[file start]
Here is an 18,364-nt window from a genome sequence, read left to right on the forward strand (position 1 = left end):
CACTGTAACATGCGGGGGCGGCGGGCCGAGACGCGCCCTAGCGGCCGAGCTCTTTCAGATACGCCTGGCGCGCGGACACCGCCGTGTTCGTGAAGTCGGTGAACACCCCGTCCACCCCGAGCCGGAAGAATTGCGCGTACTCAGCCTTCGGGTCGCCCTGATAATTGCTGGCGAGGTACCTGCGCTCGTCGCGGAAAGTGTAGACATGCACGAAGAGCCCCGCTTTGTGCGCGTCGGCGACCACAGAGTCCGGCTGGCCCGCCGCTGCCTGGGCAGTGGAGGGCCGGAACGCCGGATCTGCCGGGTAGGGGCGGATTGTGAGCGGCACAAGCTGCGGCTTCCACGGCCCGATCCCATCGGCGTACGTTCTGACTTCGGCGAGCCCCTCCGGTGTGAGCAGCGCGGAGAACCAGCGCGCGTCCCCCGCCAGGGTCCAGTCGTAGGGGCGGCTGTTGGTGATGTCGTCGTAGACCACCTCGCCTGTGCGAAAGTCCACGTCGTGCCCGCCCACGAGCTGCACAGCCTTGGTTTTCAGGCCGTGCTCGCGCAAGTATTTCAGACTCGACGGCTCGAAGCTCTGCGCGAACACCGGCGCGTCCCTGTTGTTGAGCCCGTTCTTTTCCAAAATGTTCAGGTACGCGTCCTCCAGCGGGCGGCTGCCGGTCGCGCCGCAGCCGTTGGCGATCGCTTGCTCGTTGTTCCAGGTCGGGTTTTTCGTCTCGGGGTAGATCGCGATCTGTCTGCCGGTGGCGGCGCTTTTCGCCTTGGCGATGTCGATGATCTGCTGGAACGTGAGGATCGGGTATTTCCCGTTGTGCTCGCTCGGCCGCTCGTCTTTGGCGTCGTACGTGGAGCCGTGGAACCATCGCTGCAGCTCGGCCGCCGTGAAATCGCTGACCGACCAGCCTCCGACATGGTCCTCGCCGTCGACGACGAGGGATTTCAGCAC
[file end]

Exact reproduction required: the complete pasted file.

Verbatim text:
Here is an 18,364-nt window from a genome sequence, read left to right on the forward strand (position 1 = left end):
CACTGTAACATGCGGGGGCGGCGGGCCGAGACGCGCCCTAGCGGCCGAGCTCTTTCAGATACGCCTGGCGCGCGGACACCGCCGTGTTCGTGAAGTCGGTGAACACCCCGTCCACCCCGAGCCGGAAGAATTGCGCGTACTCAGCCTTCGGGTCGCCCTGATAATTGCTGGCGAGGTACCTGCGCTCGTCGCGGAAAGTGTAGACATGCACGAAGAGCCCCGCTTTGTGCGCGTCGGCGACCACAGAGTCCGGCTGGCCCGCCGCTGCCTGGGCAGTGGAGGGCCGGAACGCCGGATCTGCCGGGTAGGGGCGGATTGTGAGCGGCACAAGCTGCGGCTTCCACGGCCCGATCCCATCGGCGTACGTTCTGACTTCGGCGAGCCCCTCCGGTGTGAGCAGCGCGGAGAACCAGCGCGCGTCCCCCGCCAGGGTCCAGTCGTAGGGGCGGCTGTTGGTGATGTCGTCGTAGACCACCTCGCCTGTGCGAAAGTCCACGTCGTGCCCGCCCACGAGCTGCACAGCCTTGGTTTTCAGGCCGTGCTCGCGCAAGTATTTCAGACTCGACGGCTCGAAGCTCTGCGCGAACACCGGCGCGTCCCTGTTGTTGAGCCCGTTCTTTTCCAAAATGTTCAGGTACGCGTCCTCCAGCGGGCGGCTGCCGGTCGCGCCGCAGCCGTTGGCGATCGCTTGCTCGTTGTTCCAGGTCGGGTTTTTCGTCTCGGGGTAGATCGCGATCTGTCTGCCGGTGGCGGCGCTTTTCGCCTTGGCGATGTCGATGATCTGCTGGAACGTGAGGATCGGGTATTTCCCGTTGTGCTCGCTCGGCCGCTCGTCTTTGGCGTCGTACGTGGAGCCGTGGAACCATCGCTGCAGCTCGGCCGCCGTGAAATCGCTGACCGACCAGCCTCCGACATGGTCCTCGCCGTCGACGACGAGGGATTTCAGCAC